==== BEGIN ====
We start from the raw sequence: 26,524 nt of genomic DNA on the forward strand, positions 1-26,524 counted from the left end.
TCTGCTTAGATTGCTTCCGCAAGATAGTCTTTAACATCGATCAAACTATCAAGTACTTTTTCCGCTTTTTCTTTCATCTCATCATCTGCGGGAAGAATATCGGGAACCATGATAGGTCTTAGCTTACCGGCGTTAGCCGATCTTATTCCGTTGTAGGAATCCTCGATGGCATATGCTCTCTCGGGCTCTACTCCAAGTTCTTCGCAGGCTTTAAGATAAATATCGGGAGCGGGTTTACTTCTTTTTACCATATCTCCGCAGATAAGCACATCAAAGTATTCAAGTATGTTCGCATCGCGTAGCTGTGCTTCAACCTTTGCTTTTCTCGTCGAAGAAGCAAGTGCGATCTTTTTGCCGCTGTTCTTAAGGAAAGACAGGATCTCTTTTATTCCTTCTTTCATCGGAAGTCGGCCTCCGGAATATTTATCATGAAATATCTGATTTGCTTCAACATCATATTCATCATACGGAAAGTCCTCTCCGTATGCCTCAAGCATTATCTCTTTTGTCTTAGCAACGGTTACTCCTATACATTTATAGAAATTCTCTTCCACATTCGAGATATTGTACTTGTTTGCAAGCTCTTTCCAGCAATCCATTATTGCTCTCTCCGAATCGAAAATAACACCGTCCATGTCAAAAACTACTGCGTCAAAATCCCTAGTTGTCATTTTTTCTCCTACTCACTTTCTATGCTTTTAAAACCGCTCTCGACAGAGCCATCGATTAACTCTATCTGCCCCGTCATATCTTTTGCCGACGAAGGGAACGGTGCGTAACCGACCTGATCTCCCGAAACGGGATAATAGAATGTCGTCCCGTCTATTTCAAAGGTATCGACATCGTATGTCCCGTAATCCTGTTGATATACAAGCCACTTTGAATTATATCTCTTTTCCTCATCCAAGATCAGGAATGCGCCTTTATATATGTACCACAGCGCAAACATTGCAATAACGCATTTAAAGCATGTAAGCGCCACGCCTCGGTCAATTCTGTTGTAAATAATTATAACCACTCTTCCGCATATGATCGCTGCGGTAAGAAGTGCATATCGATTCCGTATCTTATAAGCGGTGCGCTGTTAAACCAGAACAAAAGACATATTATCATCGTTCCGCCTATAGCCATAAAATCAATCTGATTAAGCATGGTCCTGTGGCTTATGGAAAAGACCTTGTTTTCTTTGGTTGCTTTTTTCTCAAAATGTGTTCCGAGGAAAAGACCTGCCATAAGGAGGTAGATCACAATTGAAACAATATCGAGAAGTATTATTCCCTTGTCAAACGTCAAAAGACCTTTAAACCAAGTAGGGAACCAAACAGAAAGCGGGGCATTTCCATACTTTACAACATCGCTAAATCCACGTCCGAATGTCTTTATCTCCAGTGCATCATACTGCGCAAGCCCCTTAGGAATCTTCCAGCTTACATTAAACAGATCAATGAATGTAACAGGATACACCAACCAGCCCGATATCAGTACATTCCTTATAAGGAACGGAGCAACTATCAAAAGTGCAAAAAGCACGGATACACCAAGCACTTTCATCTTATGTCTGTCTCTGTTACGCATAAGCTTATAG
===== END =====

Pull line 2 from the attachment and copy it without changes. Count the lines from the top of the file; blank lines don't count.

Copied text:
TCTGCTTAGATTGCTTCCGCAAGATAGTCTTTAACATCGATCAAACTATCAAGTACTTTTTCCGCTTTTTCTTTCATCTCATCATCTGCGGGAAGAATATCGGGAACCATGATAGGTCTTAGCTTACCGGCGTTAGCCGATCTTATTCCGTTGTAGGAATCCTCGATGGCATATGCTCTCTCGGGCTCTACTCCAAGTTCTTCGCAGGCTTTAAGATAAATATCGGGAGCGGGTTTACTTCTTTTTACCATATCTCCGCAGATAAGCACATCAAAGTATTCAAGTATGTTCGCATCGCGTAGCTGTGCTTCAACCTTTGCTTTTCTCGTCGAAGAAGCAAGTGCGATCTTTTTGCCGCTGTTCTTAAGGAAAGACAGGATCTCTTTTATTCCTTCTTTCATCGGAAGTCGGCCTCCGGAATATTTATCATGAAATATCTGATTTGCTTCAACATCATATTCATCATACGGAAAGTCCTCTCCGTATGCCTCAAGCATTATCTCTTTTGTCTTAGCAACGGTTACTCCTATACATTTATAGAAATTCTCTTCCACATTCGAGATATTGTACTTGTTTGCAAGCTCTTTCCAGCAATCCATTATTGCTCTCTCCGAATCGAAAATAACACCGTCCATGTCAAAAACTACTGCGTCAAAATCCCTAGTTGTCATTTTTTCTCCTACTCACTTTCTATGCTTTTAAAACCGCTCTCGACAGAGCCATCGATTAACTCTATCTGCCCCGTCATATCTTTTGCCGACGAAGGGAACGGTGCGTAACCGACCTGATCTCCCGAAACGGGATAATAGAATGTCGTCCCGTCTATTTCAAAGGTATCGACATCGTATGTCCCGTAATCCTGTTGATATACAAGCCACTTTGAATTATATCTCTTTTCCTCATCCAAGATCAGGAATGCGCCTTTATATATGTACCACAGCGCAAACATTGCAATAACGCATTTAAAGCATGTAAGCGCCACGCCTCGGTCAATTCTGTTGTAAATAATTATAACCACTCTTCCGCATATGATCGCTGCGGTAAGAAGTGCATATCGATTCCGTATCTTATAAGCGGTGCGCTGTTAAACCAGAACAAAAGACATATTATCATCGTTCCGCCTATAGCCATAAAATCAATCTGATTAAGCATGGTCCTGTGGCTTATGGAAAAGACCTTGTTTTCTTTGGTTGCTTTTTTCTCAAAATGTGTTCCGAGGAAAAGACCTGCCATAAGGAGGTAGATCACAATTGAAACAATATCGAGAAGTATTATTCCCTTGTCAAACGTCAAAAGACCTTTAAACCAAGTAGGGAACCAAACAGAAAGCGGGGCATTTCCATACTTTACAACATCGCTAAATCCACGTCCGAATGTCTTTATCTCCAGTGCATCATACTGCGCAAGCCCCTTAGGAATCTTCCAGCTTACATTAAACAGATCAATGAATGTAACAGGATACACCAACCAGCCCGATATCAGTACATTCCTTATAAGGAACGGAGCAACTATCAAAAGTGCAAAAAGCACGGATACACCAAGCACTTTCATCTTATGTCTGTCTCTGTTACGCATAAGCTTATAG